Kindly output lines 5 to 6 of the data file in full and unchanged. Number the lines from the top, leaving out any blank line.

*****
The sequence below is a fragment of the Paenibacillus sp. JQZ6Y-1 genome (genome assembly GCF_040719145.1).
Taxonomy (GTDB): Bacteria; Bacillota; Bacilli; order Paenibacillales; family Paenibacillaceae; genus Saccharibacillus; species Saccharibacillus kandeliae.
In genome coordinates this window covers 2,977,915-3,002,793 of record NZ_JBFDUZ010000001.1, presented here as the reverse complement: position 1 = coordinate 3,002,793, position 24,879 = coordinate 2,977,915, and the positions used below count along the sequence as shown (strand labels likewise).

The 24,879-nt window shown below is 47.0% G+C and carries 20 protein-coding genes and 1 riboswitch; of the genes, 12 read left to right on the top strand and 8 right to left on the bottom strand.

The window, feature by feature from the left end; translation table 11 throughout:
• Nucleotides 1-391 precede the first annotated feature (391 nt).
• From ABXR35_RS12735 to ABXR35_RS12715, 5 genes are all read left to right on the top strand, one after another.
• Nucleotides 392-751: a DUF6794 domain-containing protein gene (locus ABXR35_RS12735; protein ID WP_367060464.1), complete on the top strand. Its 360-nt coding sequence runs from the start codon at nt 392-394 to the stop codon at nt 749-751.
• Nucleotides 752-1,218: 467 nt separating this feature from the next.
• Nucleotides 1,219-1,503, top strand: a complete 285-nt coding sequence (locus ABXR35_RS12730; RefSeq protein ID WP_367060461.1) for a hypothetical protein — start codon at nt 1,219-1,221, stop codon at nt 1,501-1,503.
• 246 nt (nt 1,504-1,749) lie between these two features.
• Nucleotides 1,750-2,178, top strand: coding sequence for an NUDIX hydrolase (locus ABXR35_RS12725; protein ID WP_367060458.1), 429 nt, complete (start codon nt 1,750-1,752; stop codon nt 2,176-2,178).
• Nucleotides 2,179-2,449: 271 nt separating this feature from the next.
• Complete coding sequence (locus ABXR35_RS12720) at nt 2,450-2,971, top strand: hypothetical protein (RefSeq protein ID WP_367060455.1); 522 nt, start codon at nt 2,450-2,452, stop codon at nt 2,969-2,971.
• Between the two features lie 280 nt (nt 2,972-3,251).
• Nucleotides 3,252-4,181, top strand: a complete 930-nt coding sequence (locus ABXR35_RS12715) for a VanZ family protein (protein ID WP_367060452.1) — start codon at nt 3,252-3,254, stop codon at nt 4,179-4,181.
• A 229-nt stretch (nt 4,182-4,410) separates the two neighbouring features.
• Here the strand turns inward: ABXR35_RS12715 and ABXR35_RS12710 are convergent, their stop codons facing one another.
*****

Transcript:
The window, feature by feature from the left end; translation table 11 throughout:
• Nucleotides 1-391 precede the first annotated feature (391 nt).